Helping Wounded Vets
Lance Iunker, West Coast program manager for the Quality of Life Plus lab, announces this year’s challenges.
After he lost his left hand during a 2004 training accident, Toshiro Carrington returned to active duty just three months later and remained one of the Navy SEAL’s top snipers.
But today, when he teaches others his skills, he can’t relate as well, using only one hand and a makeshift replacement for the other.
Students listen and take notes during the QL+ lab's presentation of "challenges."
“Currently what I’m using is a hook that I designed,” he said, showing a metal hook that replaced his hand. “It’s pretty simple.”
What he needs, Carrington explained in a video, is a waterproof “hand” that’s lightweight and durable and would allow him to show his students how to load a weapon.
It doesn’t have to look like a hand, he said, just function like one.
“He wants to be able to show someone with two hands how it’s done,” said Lance Iunker, West Coast program manager for the Quality of Life Plus.
The program, now celebrating its tenth anniversary, detailed this year’s “challenges” for students looking for interdisciplinary senior design projects Tuesday. Founded by Cal Poly graduate Jon Monett, the lab challenges students to help wounded vets, first responders and law enforcement, often with prosthetic technology.
Jon Monett founded the QL+ Lab ten years ago.
After Monett launched the QL+ lab at Cal Poly, a dozen other schools nationwide added their own QL+ programs.
“This year we have 26 challengers who make up 35 projects,” Monett told the audience, which assembled at the ATL auditorium Tuesday.
Four challenges were presented, some of them via video, to the interdisciplinary students at Cal Poly. They were:
- Tosh Carrington. In combat deployments, he was a team medic, point man, sniper and case officer. But in 2004, after returning from Iraq, he lost his hand in a training accident. He did four more deployments even after his injury, and two tours as a sniper instructor before retiring. Now he is president of Strategic Operations Training in San Diego, where he teaches law enforcement and civilians. For that role, he said, he needs a more functional prosthetic.
- Jorge Segura. As a Marine, he was ambushed in 2010 by a Taliban soldier, whose rifle took 45 percent of his right arm. After undergoing 26 surgeries to try to salvage the limb, he had it amputated above the elbow – a decision he considers one of the best he’s ever made. But Segura loves to cook and hopes students will devise a prosthetic that will facilitate his culinary hobby.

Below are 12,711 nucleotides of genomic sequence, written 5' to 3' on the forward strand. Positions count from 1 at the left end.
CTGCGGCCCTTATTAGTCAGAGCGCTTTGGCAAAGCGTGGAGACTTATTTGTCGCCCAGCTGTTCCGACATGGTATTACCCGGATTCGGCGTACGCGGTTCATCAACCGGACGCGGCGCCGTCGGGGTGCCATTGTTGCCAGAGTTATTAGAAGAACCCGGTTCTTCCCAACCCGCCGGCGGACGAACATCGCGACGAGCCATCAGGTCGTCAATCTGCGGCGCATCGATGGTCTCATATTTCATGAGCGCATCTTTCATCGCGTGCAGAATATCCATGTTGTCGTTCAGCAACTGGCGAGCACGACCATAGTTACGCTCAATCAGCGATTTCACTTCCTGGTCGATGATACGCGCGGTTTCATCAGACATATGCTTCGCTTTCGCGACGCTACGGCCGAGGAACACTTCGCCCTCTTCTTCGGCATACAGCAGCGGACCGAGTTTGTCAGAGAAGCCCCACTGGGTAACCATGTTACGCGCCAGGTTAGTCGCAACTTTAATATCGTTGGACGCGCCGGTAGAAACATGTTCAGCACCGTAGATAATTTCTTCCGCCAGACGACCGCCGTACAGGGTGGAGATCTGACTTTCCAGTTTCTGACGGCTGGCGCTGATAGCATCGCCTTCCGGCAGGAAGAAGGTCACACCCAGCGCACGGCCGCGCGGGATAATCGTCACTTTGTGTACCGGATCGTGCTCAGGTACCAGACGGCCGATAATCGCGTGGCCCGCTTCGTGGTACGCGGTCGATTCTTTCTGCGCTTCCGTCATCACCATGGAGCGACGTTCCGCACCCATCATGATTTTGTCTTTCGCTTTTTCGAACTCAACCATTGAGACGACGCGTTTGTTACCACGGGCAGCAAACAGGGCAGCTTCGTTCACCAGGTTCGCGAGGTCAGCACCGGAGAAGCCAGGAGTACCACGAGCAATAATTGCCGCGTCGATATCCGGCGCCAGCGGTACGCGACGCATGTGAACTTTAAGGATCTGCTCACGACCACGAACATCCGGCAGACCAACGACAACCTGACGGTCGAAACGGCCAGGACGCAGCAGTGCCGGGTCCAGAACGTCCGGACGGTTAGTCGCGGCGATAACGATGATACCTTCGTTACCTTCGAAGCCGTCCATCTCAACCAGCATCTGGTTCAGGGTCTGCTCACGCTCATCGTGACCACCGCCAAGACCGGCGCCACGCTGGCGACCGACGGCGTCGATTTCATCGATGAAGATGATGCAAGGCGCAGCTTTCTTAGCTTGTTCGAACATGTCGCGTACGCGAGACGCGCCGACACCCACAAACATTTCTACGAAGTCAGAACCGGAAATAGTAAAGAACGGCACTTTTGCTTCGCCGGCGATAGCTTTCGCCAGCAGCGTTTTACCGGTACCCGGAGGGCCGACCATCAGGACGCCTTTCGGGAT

- Van Curaza. Known for surfing waves over 20 foot, Curaza founded in San Luis Obispo to help wounded vets heal physically and mentally through surf camps. While prosthetics usually help leg amputees stand straight and walk, they do not provide great balance for surfing, Caraza said in his video. “I have a pretty good idea of what works and what does not work,” he said. He challenged students to design a prosthetic that bends at the knee that will maximize amputee surfing experiences.
- Craig Brady. In 2010, the Marine, from New Hampshire, lost his lower right leg from an improvised explosion device. Brady, who has excelled in , loves to walk on the beach with his wife and children. But walking on sand with a prosthetic is difficult – and hurts his back. So he challenged students to devise a “sand foot” that is waterproof, stable in sand and comfortable.
Two other challenges were presented to mechanical engineering students:
- Taylor Morris. After stepping on an IED while serving in Afghanistan in 2012, lost all or parts of four limbs. The Navy vet, who has had Cal Poly students address previous challenges, has multiple trailers for different purposes. He is seeking a solution for easily changing the hitch for each trailer.
- Danny Knutson. The former Navy fighter pilot and avid cyclist was struck by a nine years ago, rendering him an incomplete quadriplegic. He challenged students to devise a mounting system that would allow him to get in and out of his recumbent bike independently.
After hearing the presentations, students will be allowed to state their interest in working on the challenges. Then faculty will decide which ones are assigned to each. Monett, who managed a quick reaction lab during his career with the CIA, told students they would have to work quickly.
“So we’ll give you nine months, which was a long time for us,” he said. “But you’ve got to come up with a solution and build it and produce it and give it to the challenger.”